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Systematic Theology 2. 2 of 12 in a series on Humanity, Sin, and the Identity of Christ.

September 10, 2017

Systematic Theology 2
(2 of 12 in a series on Humanity, Sin, and the Identity of Christ)

One of the things we mentioned last week is that the Bible actually provides for us a story line of history. We know where history began and where it’s going. The Bible’s story line has been summed up along four points: Creation – Fall – Redemption – New Creation.

Therefore, when we look at the doctrine of humanity – or what the Bible tells us about who we are as humans – I want us to start at the beginning, in creation.

We find the creation account in Genesis 1-2. The way it seems to work is that Genesis 1:1-2:3 is a general account of all creation. However, beginning in Genesis 2:4, we have a second part of the book beginning in which the author narrows the lens and focuses the reader on one particular area of creation as a dominant theme, namely, humanity. It’s as if humanity is lifted out of the creation account, held up, and emphasized so that we might understand that the storyline is going to revolve around humanity (as opposed to birds or plants, for example).

I also want to note that the Bible presents the creation of humanity as a historical reality. Some have suggested that Adam was not a real person. However, the rest of the Bible treats him so. His descendants down to Noah are listed in chapter 5, so that he is clearly the father of the human race, and Luke also traces Jesus’ genealogy back to Adam. Therefore, we have no more reason to doubt Adam’s historicity than we do that of Jesus. So, with that said, what does the creation account teach us about humanity? I want to note a few things.

Humanity is unique in creation and the crowning work of creation

There are numerous elements in the creation account that show that humanity is unique in creation and God’s crowning work among all of creation. Let me note a few:

1. The textual layout.

I’ve already noted this, but starting in 2:4 and going forward, Moses centers the creation narrative to focus on one element within creation, namely, humanity.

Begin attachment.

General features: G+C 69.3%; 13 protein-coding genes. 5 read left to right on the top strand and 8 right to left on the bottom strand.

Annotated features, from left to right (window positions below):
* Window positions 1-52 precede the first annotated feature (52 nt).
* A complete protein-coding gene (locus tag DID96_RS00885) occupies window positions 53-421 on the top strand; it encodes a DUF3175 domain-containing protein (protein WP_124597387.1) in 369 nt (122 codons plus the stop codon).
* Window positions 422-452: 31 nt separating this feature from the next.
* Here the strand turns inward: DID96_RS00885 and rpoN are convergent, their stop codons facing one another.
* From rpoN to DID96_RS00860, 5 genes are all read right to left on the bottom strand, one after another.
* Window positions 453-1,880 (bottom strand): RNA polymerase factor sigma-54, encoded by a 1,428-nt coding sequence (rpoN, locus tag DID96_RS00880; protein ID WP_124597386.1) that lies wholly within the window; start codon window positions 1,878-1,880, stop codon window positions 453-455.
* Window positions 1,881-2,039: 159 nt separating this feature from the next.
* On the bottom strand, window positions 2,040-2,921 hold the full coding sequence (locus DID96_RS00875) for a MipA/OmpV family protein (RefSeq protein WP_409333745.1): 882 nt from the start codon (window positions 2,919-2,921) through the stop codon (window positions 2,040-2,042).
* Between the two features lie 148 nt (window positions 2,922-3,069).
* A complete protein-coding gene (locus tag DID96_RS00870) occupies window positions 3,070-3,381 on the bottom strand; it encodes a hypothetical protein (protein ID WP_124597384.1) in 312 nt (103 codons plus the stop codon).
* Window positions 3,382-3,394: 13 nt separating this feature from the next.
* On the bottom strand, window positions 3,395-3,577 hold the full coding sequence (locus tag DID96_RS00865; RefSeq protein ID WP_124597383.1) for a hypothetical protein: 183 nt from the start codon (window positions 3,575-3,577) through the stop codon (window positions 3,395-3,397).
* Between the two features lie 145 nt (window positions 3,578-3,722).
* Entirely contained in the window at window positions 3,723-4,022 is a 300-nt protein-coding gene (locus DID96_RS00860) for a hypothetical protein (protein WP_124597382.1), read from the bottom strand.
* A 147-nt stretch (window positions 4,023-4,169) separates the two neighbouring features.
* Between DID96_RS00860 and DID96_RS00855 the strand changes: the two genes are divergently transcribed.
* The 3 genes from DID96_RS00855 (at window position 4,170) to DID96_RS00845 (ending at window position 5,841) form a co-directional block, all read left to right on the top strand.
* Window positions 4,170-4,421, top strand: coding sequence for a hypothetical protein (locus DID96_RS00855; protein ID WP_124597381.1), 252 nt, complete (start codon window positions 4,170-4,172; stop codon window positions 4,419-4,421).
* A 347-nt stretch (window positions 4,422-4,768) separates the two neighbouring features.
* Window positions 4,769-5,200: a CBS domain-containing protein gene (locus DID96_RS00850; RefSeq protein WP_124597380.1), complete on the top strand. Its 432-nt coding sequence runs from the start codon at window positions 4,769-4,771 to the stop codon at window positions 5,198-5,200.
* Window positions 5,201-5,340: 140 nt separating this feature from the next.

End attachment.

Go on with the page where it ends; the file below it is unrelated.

2. The space and detail given to humanity (as opposed to other created things) is great.

In God’s previous acts of creation, he had spoken and things came to be. But with humanity, God actions are more immediate. He gets his hands dirty, if you will. We read in Genesis 1:26-30, “Then God said, ‘Let us make man in our image, after our likeness. And let them have dominion over the fish of the sea and over the birds of the heavens and over the livestock and over all the earth and over every creeping thing that creeps on the earth.’ So God created man in his own image, in the image of God he created him; male and female he created them. And God blessed them. And God said to them, ‘Be fruitful and multiply and fill the earth and subdue it, and have dominion over the fish of the sea and over the birds of the heavens and over every living thing that moves on the earth.’ And God said, ‘Behold, I have given you every plant yielding seed that is on the face of all the earth, and every tree with seed in its fruit. You shall have them for food. And to every beast of the earth and to every bird of the heavens and to everything that creeps on the earth, everything that has the breath of life, I have given every green plant for food.’ And it was so.”

Now, the space dedicated to the creation of mankind alone says something is different here, but we can also see a number of unique elements. I’ll name a couple:

3. Humanity alone is created in the image and likeness of God.

We’re going to talk about this next week in more detail, so I don’t want to spend much time on it here. But I will note that mankind is creation in the image of the Triune God, unlike any other element in creation.

4. Humanity is created to exercise dominion over creation, to be over creation.

Man simply isn’t on par with the rest of creation. He is over it. He is given dominion, and the mere naming of the animals (2:20) shows Adam’s authority over the earth.

Now, this also means that man is to be treated with dignity in a way that the rest of creation isn’t. It is simply unbiblical to think of animals or plants as being equal to man. Man is given plants to eat. And after the flood, in Genesis 9:3, the Lord says, “Every moving thing that lives shall be food for you.” So, the animals are ours to eat.

But humanity is different than everything else. You simply cannot murder another human being because they are created (as opposed to all else in creation) in the very image of God. In Genesis 9:6, the Lord upholds the dignity of man by requiring the death sentence for one who murders another, saying, “Whoever sheds the blood of a man, by man shall his blood be shed, for God made man in his own image.”